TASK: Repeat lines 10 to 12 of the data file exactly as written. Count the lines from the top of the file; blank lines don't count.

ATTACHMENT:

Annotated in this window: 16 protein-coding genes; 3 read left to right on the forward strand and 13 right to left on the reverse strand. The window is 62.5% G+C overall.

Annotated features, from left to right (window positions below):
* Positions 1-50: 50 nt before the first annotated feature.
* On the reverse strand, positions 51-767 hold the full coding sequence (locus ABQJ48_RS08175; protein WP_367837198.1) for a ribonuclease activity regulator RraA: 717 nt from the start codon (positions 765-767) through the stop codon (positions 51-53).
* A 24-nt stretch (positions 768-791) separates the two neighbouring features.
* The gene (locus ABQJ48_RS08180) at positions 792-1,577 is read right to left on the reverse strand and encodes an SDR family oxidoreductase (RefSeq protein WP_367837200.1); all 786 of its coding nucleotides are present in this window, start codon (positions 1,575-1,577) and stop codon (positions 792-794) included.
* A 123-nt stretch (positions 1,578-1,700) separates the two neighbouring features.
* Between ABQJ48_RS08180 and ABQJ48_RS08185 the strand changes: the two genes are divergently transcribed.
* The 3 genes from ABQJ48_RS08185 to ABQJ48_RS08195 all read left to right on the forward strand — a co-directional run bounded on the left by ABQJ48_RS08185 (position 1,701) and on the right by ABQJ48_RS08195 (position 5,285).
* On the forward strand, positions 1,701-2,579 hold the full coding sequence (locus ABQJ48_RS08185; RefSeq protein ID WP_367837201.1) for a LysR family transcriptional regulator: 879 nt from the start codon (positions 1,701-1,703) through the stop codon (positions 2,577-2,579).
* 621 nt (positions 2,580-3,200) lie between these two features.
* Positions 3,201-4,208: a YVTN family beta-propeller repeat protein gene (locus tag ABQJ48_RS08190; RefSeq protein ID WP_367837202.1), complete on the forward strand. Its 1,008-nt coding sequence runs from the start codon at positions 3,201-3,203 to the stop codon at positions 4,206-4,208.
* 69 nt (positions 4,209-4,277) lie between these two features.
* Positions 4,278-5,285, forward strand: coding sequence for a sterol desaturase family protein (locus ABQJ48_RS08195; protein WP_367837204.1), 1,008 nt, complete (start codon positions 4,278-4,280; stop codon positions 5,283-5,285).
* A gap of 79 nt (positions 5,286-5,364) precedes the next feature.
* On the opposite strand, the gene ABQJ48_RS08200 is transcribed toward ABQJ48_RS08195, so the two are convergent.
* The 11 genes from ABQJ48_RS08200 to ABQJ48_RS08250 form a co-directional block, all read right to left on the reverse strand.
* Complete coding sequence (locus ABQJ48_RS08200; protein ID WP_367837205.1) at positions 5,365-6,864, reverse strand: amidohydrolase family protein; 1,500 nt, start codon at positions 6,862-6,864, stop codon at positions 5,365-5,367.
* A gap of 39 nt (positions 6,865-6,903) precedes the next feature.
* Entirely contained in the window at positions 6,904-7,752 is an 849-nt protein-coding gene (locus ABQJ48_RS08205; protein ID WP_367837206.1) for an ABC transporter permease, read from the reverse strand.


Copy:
* On the forward strand, positions 1,701-2,579 hold the full coding sequence (locus ABQJ48_RS08185; RefSeq protein ID WP_367837201.1) for a LysR family transcriptional regulator: 879 nt from the start codon (positions 1,701-1,703) through the stop codon (positions 2,577-2,579).
* 621 nt (positions 2,580-3,200) lie between these two features.
* Positions 3,201-4,208: a YVTN family beta-propeller repeat protein gene (locus tag ABQJ48_RS08190; RefSeq protein ID WP_367837202.1), complete on the forward strand. Its 1,008-nt coding sequence runs from the start codon at positions 3,201-3,203 to the stop codon at positions 4,206-4,208.